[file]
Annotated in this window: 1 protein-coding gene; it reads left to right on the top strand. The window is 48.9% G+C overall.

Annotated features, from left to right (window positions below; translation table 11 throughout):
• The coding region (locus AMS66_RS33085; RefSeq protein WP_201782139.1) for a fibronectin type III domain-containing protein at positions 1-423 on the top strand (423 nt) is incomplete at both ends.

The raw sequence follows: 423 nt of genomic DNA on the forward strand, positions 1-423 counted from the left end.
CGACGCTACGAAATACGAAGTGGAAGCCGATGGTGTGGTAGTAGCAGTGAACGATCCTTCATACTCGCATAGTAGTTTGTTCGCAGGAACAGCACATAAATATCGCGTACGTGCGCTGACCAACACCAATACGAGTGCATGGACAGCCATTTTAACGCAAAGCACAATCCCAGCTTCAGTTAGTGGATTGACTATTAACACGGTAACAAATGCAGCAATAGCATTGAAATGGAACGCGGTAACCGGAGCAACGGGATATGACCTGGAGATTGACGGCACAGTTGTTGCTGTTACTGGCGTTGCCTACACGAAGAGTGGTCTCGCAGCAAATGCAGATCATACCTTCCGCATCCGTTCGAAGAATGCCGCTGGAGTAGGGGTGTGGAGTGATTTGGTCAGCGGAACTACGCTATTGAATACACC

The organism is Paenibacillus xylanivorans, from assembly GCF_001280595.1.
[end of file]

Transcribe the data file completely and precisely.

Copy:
Annotated in this window: 1 protein-coding gene; it reads left to right on the top strand. The window is 48.9% G+C overall.

Annotated features, from left to right (window positions below; translation table 11 throughout):
• The coding region (locus AMS66_RS33085; RefSeq protein WP_201782139.1) for a fibronectin type III domain-containing protein at positions 1-423 on the top strand (423 nt) is incomplete at both ends.

The raw sequence follows: 423 nt of genomic DNA on the forward strand, positions 1-423 counted from the left end.
CGACGCTACGAAATACGAAGTGGAAGCCGATGGTGTGGTAGTAGCAGTGAACGATCCTTCATACTCGCATAGTAGTTTGTTCGCAGGAACAGCACATAAATATCGCGTACGTGCGCTGACCAACACCAATACGAGTGCATGGACAGCCATTTTAACGCAAAGCACAATCCCAGCTTCAGTTAGTGGATTGACTATTAACACGGTAACAAATGCAGCAATAGCATTGAAATGGAACGCGGTAACCGGAGCAACGGGATATGACCTGGAGATTGACGGCACAGTTGTTGCTGTTACTGGCGTTGCCTACACGAAGAGTGGTCTCGCAGCAAATGCAGATCATACCTTCCGCATCCGTTCGAAGAATGCCGCTGGAGTAGGGGTGTGGAGTGATTTGGTCAGCGGAACTACGCTATTGAATACACC

The organism is Paenibacillus xylanivorans, from assembly GCF_001280595.1.